By Ana Sofia Elias, Rosalind Gill, Christina Scharff
This quantity techniques questions about gender and the politics of visual appeal from a brand new point of view through constructing the suggestion of aesthetic labour. Bringing jointly feminist writing in regards to the ‘beauty fable’ with contemporary scholarship approximately new types of paintings, the ebook means that during this second of ubiquitous images, social media, and 360 measure surveillance, ladies are more and more required to be 'aesthetic entrepreneurs’, protecting a relentless country of vigilance approximately their visual appeal. the gathering exhibits that this paintings is not only at the floor of our bodies, yet calls for a change of subjectivity itself, characterized via notions of private selection, risk-taking, self-management, and person accountability. The booklet comprises analyses of on-line media, good looks provider paintings, woman genital plastic surgery, educational style, self-help literature and the seduction group, from a number international locations.
Discussing good looks politics, postfeminism, neoliberalism, labour and subjectivity, the ebook might be of curiosity to students and scholars with an curiosity in Gender, Media experiences, Cultural reviews, Sociology, Social Psychology and administration Studies.
“This hugely enticing, clever, and wide-ranging assortment analyzes how, below the self-governing mandates of neoliberalism, the calls for that women and ladies control and keep watch over their our bodies and visual appeal have escalated to new, unforgiving degrees. a distinct energy of the e-book is its emphasis at the upward thrust of ‘aesthetic labour’ as an international, transnational and ever-colonizing phenomenon that seeks to brush up girls of all races, a long time and locales into its disciplinary grip. hugely recommended.”
-Susan J Douglas, University of Michigan, USA
the inherited accountability that is still women’s specific burden to manage.”
-Melissa Gregg, Intel company, USA
“This e-book incisively conceptualizes how neo-liberalist and postfeminist trends are ramping up pressures for glamour, aesthetic, model, and physique paintings within the basic public. In a second whilst YouTube ‘makeup easy methods to’ movies obtain thousands of hits; what to put on and the way to put on it blogs clock big followings; and staying ‘on model’ is offered to us because the key to private and fiscal luck, ‘aesthetic entrepreneurship’ is sure to turn into a go-to idea for somebody trying to comprehend the profound shifts shaping exertions and existence within the 21st century.”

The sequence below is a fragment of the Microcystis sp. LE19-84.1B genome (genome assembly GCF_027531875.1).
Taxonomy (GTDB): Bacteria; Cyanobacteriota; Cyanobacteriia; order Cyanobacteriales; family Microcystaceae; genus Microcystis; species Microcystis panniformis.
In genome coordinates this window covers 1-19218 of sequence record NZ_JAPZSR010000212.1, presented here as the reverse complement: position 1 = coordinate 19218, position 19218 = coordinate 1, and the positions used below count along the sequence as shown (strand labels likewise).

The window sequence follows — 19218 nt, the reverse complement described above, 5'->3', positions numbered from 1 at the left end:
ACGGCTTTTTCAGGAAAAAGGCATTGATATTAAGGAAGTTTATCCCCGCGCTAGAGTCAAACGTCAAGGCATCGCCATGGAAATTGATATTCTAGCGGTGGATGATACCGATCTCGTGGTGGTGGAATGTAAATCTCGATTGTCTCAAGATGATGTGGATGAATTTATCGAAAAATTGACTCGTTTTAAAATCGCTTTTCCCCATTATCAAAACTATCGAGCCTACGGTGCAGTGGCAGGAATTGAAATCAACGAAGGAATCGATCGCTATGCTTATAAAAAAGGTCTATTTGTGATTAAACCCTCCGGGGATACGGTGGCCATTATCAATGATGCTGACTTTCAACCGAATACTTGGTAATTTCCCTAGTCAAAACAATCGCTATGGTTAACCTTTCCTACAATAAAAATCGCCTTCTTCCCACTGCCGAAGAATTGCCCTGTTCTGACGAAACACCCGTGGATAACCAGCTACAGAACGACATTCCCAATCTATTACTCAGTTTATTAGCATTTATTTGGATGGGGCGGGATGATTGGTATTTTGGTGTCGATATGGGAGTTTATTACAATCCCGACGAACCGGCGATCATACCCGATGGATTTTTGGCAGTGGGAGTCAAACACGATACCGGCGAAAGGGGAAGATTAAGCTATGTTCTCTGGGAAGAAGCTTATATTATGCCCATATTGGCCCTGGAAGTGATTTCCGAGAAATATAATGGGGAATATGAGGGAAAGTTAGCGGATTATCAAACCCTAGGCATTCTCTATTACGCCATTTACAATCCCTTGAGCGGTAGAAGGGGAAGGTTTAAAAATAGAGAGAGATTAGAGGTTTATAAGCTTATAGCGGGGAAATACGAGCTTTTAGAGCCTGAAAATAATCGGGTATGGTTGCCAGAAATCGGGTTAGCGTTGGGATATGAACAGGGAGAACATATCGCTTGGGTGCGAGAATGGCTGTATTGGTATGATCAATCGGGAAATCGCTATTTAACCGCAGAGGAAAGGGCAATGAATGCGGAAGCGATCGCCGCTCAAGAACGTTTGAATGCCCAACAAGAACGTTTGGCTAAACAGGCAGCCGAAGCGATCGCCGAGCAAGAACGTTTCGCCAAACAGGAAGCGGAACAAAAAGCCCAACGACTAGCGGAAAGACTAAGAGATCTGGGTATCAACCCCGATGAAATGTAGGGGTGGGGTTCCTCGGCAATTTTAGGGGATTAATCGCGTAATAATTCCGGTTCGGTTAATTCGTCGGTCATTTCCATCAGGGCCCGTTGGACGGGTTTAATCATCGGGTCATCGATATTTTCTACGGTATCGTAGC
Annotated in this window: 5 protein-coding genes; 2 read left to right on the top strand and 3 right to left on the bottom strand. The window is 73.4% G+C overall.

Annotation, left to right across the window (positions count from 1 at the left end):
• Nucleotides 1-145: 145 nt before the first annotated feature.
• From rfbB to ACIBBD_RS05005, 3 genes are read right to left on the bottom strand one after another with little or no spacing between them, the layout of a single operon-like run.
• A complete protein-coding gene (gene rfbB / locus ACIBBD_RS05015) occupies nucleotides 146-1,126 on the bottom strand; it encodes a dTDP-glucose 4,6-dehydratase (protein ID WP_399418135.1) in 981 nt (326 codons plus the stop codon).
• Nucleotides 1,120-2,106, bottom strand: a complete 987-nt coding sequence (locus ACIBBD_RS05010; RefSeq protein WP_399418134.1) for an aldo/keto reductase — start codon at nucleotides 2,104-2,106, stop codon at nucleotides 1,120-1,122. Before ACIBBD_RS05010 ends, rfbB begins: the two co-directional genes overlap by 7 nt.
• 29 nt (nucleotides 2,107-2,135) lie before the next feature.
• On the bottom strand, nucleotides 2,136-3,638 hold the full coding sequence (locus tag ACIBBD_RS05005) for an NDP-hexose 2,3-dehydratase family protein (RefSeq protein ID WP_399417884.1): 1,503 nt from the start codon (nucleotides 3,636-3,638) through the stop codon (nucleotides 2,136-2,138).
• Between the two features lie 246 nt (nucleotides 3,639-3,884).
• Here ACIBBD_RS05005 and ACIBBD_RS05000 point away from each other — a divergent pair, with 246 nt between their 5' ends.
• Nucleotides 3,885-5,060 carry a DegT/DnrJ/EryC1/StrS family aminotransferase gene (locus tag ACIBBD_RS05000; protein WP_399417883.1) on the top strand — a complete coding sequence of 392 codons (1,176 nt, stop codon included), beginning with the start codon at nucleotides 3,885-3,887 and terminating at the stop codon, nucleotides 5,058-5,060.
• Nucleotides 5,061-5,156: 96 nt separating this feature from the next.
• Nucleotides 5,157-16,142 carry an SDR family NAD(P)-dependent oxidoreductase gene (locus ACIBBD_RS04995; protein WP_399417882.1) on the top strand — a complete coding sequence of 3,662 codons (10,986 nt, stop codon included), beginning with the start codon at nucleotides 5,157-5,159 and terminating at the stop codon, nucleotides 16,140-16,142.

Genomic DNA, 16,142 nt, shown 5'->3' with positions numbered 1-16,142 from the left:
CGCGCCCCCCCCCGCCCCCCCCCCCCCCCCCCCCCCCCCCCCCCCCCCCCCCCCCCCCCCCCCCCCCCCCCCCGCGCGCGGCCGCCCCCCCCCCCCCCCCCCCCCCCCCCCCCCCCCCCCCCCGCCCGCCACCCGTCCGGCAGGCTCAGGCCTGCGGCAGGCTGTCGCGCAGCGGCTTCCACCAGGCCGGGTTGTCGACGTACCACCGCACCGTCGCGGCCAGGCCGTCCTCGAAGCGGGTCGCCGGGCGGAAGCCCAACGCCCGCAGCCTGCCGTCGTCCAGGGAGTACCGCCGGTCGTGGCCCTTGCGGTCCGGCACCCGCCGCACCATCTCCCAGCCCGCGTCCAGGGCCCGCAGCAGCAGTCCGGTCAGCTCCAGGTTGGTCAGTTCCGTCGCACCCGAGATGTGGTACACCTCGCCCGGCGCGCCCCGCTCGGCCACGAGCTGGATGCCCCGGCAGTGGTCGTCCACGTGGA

-Elizabeth Wissinger, City college of recent York, USA
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Extra info for Aesthetic Labour: Rethinking Beauty Politics in Neoliberalism
JongMi Kim’s (2012) conversations with young Korean women talking about nose and eyelid reshaping, for example, demonstrated that these surgeries were resolutely not understood as attempts to fashion a Caucasian look. Instead her young female participants were invested in a novel but distinctively Korean appearance. To suggest this is Western mimicry, Kim argues, is to see through an Orientalist gaze or through ‘western eyes’—as Chandra Mohanty (1984) expresses it. Jie Yang’s (2011) research on Chinese beauty culture recognises the extraordinary power of Euro-American beauty ideals, now widely dispersed as a result of global media flows, but again cautions against reading Chinese women’s uptake of cosmetic surgery only through this lens.
Watch out world! We highlight this not to criticise Malone—her choice of underwear is entirely her business—but rather to draw attention to the hysterical ramping up of beauty norms to an extent that such an act could be considered ‘rad’ and ‘badass’. To be sure, Malone is a Hollywood celebrity and therefore subject to more scrutiny than most women, but it is indicative, we contend, of a more general intensification of beauty standards that is widely dispersed. More hopefully, it is also indicative of the continuing power of small acts of resistance.
Postfeminism, some have argued, might be conceptualised as ‘gendered neoliberalism’ (Gill in press-b; Henderson and Taylor in press). Like neoliberalism, it should be used as a critical term, locating postfeminism as 1 Aesthetic Labour: Beauty Politics in Neoliberalism 25 an object of study (rather than a perspective or historical period). That is, rather than being postfeminists we identify ourselves as critical analysts of postfeminist culture, interested in interrogating the ideas and discourses that comprise contemporary common sense.